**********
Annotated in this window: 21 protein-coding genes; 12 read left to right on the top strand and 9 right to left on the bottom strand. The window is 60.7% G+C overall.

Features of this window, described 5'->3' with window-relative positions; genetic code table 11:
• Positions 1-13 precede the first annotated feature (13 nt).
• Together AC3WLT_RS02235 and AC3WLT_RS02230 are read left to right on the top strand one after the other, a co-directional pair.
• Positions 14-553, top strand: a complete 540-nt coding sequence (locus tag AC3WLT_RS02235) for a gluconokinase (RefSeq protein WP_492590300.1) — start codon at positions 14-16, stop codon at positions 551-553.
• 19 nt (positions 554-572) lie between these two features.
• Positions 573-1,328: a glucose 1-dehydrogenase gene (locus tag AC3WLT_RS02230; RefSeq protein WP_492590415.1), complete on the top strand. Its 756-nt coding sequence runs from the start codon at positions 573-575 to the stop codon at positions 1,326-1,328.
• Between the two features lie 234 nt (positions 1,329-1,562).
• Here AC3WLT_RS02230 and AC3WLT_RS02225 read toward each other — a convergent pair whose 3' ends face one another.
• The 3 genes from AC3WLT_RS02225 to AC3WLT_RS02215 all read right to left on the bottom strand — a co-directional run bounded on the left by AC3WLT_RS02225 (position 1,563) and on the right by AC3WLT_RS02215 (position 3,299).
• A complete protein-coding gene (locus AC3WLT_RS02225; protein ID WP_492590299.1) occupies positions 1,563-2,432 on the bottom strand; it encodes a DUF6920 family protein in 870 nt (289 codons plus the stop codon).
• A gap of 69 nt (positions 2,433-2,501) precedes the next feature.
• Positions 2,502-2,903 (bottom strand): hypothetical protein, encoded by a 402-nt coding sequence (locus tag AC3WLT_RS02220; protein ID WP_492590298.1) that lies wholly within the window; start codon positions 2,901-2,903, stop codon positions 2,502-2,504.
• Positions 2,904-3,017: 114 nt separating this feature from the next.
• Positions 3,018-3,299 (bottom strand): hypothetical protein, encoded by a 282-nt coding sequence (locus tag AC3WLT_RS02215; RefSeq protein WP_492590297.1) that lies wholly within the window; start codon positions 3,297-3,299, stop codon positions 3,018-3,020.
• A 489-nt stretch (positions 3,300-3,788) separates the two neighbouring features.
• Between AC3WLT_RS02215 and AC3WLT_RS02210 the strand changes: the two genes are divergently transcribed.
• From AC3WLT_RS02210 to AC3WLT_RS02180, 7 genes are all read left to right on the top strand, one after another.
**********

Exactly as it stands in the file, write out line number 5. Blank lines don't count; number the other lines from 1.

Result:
• Positions 14-553, top strand: a complete 540-nt coding sequence (locus tag AC3WLT_RS02235) for a gluconokinase (RefSeq protein WP_492590300.1) — start codon at positions 14-16, stop codon at positions 551-553.